BOTH  /RANDOM | 22/6/15       22/6/15       21/8/15       20/8/14       23/4/17       23/5/17*      20/8/14       20/8/14      
BOTH  /strong | 19/8*/18      19/8/19       17/11*/16     17/11*/15     20/6*/21*     20/7*/20      17/11/16      17/11*/15    
BOTH  /STRONG | 19/8/17       19/9*/17      17/11/16      17/11/16      21/6/20*      20/7/19       17/11*/16     17/11/16     
BOTH  /weak   | 23/4/17       23/4/17       22/6/17       22/6/17       24/2/20*      24/3/19       22/6/16       22/5/17      
BOTH  /WEAK   | 24/4/16       23/5/17       22/6/16       22/6/17       24/3/18       24/3/19*      22/6/16       22/6/16      
BOTH  /both   | 19/8/19       19/8/19       17/11/16      17/11/16      21/6/20       20/6/21*      17/10/16      17/11/16     
BOTH  /BOTH   | 20/8/18       19/8/18       17/11/16      17/11/16      21/6/20       20/6/20*      17/11/16      17/11/16

If you take this data at face value, there are some obvious lessons to be drawn. The “weak” strategies clearly dominate for the strong players, so game theory dictates that we expect strong players to choose those rows of the table, and in those rows the “strong” strategies mildly dominate for the medium-strength player. The weak players are screwed if the others play rationally.

This appears to give a neat and tidy answer to the original problem, but unless I’m missing something (and maybe I’m just misunderstanding the game, which I know only from Peter’s description) this simulation fundamentally mischaracterizes the motivations of the players. Each of the strong players wants to win themselves—knowing that the game was won by some other strong player isn’t much consolation for losing. So although all three strong players playing the weak strategy maximizes the chances of a strong player winning, there is a prisoner’s dilemma going on. If they’re all rational and stick together in picking off the weak players then they’ve got a 30%+ chance to win, but if one strong player betrays the other strong players by playing the “strong” strategy and trying to first eliminate strong players, then she has a significant advantage over the two collaborating strong players. Thus it is actually in each strong player’s best interest to defend against such behavior by playing the “strong” strategy themselves. With all three strong players playing the strong strategy there’s only a 20% chance each of them will win…and the chance that a medium or weak player will win jumps from 7% to almost 40%!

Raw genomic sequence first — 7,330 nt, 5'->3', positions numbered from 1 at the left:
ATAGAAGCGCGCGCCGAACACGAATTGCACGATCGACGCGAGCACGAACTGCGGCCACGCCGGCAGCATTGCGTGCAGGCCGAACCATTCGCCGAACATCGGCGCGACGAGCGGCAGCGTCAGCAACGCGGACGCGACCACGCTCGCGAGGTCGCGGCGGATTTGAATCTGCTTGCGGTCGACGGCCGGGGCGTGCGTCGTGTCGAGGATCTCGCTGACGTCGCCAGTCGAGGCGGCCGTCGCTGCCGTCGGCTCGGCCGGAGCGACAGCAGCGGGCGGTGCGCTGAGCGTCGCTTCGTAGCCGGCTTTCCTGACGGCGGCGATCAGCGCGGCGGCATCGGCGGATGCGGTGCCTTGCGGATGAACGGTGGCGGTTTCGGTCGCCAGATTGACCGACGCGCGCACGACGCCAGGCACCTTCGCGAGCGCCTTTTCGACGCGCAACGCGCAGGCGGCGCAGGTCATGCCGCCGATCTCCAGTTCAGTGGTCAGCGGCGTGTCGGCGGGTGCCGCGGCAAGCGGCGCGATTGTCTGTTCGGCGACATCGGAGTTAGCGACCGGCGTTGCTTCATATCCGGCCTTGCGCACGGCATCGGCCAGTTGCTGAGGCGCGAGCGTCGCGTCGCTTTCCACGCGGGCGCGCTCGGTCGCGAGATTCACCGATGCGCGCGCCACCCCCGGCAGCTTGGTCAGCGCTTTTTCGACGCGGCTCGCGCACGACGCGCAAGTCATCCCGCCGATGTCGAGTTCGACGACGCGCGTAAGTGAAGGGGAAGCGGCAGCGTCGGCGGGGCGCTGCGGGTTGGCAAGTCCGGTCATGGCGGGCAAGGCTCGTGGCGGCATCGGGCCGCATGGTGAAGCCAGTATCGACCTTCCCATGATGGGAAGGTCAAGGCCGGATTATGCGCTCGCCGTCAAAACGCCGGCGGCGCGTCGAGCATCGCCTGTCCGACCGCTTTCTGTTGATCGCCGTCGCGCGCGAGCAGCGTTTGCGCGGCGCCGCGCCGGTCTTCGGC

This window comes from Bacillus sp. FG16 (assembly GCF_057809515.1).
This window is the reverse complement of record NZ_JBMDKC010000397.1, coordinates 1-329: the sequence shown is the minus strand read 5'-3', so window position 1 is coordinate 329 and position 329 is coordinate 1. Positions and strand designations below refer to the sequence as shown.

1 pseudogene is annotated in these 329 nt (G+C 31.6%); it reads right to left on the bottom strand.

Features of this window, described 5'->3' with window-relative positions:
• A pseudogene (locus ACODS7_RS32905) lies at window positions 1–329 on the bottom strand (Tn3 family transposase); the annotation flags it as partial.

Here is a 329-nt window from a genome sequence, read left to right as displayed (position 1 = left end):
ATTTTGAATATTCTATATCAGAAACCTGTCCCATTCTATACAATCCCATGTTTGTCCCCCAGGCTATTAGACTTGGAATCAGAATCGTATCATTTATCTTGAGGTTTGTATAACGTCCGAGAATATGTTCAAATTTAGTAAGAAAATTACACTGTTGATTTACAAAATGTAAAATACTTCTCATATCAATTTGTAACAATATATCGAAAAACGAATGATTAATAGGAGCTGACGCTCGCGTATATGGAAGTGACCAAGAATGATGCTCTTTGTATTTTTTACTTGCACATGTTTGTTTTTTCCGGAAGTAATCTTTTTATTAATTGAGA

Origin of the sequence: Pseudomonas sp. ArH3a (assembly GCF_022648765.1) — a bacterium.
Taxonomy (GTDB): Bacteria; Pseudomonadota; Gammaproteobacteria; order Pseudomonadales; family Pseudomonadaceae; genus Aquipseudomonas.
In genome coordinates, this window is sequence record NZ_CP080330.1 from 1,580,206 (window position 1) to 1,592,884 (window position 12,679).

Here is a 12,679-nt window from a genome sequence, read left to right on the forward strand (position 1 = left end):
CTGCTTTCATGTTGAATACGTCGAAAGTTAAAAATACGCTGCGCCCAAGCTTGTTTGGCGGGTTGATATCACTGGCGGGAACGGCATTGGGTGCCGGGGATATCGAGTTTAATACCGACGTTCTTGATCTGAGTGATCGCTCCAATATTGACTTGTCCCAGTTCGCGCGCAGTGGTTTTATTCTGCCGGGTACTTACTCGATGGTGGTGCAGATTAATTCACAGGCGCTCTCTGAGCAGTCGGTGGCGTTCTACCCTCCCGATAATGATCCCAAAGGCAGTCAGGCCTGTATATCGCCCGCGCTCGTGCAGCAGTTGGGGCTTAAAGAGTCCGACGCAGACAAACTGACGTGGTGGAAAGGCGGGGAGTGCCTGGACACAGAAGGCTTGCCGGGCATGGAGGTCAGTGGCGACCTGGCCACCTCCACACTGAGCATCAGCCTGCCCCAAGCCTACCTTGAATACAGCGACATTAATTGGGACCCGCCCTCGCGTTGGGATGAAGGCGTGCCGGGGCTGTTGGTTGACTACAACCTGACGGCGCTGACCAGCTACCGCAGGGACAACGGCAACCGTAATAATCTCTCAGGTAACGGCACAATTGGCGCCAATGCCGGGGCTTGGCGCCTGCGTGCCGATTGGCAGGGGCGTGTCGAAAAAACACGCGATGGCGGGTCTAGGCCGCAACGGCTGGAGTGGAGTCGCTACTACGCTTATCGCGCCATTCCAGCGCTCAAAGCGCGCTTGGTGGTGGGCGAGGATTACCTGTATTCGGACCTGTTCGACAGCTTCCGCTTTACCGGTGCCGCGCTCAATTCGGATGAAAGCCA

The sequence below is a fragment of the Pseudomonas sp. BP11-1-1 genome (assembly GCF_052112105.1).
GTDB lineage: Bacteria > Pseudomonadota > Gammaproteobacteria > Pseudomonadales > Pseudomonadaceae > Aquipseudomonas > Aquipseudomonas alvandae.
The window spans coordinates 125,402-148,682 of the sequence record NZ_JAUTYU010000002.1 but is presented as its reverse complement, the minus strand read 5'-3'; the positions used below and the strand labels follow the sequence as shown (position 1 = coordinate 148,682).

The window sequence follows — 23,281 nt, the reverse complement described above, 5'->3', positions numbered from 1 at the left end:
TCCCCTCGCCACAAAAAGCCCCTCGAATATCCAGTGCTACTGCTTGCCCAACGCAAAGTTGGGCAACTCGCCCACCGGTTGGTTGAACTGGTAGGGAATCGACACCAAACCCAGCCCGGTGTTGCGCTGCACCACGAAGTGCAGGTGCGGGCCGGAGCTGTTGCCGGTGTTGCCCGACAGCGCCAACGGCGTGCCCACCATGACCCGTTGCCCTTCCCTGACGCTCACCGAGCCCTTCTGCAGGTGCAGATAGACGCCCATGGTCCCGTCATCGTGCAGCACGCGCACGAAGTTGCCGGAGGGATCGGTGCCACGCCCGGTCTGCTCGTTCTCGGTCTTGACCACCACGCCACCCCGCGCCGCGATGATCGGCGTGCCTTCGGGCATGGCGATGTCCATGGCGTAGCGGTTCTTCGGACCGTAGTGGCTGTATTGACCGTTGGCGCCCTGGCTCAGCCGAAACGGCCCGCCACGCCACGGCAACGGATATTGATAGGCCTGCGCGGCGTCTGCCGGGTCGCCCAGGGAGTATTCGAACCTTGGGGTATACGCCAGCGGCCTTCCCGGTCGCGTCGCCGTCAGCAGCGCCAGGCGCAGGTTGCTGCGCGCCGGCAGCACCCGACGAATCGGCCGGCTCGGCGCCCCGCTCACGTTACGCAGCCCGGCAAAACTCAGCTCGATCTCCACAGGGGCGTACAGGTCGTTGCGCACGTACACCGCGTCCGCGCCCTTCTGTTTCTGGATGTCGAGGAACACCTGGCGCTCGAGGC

If the strong players are all fighting it out amongst themselves, the medium and weak players have much better chance, but there’s not much in it to decide between their strategies—“weak” seems fine for the medium player. The real lesson of this analysis is that the medium strength player needs to worry less about what he is doing and more about making sure the strong players understand the game theory well enough to pursue the competitive, not cooperative, strategy. As seems to be the case in real life, those with quantifiable advantages have to think through their actions, while everyone else is free to waste their time with politics…

Update: Peter Norvig has updated his post to account for this bug, and more importantly he actually tested the “defection” strategies I suggest (which I really should have done before asserting that they change the results). It turns out that there’s only a marginal advantage for a strong player who defects against the other two if nobody punishes them for it, and a significant disadvantage if the other two use a “revenge” strategy, so there’s really no prisoners’ dilemma. Rational strong players choose the WEAK strategy (nominate a strong player if they nominated you, but otherwise nominate a weak player), which corresponds with the well-known “tit-for-tat” strategy. Given that choice for the strong players, the medium-strength player should always nominate the strong players. The data is noisy over the finer details, but my expectation is that weak players also benefit from nominating strong ones, and that if everyone is playing rationally then the medium and weak players should not use revenge: it’s much more important for them to eliminate the strong players than to punish each other.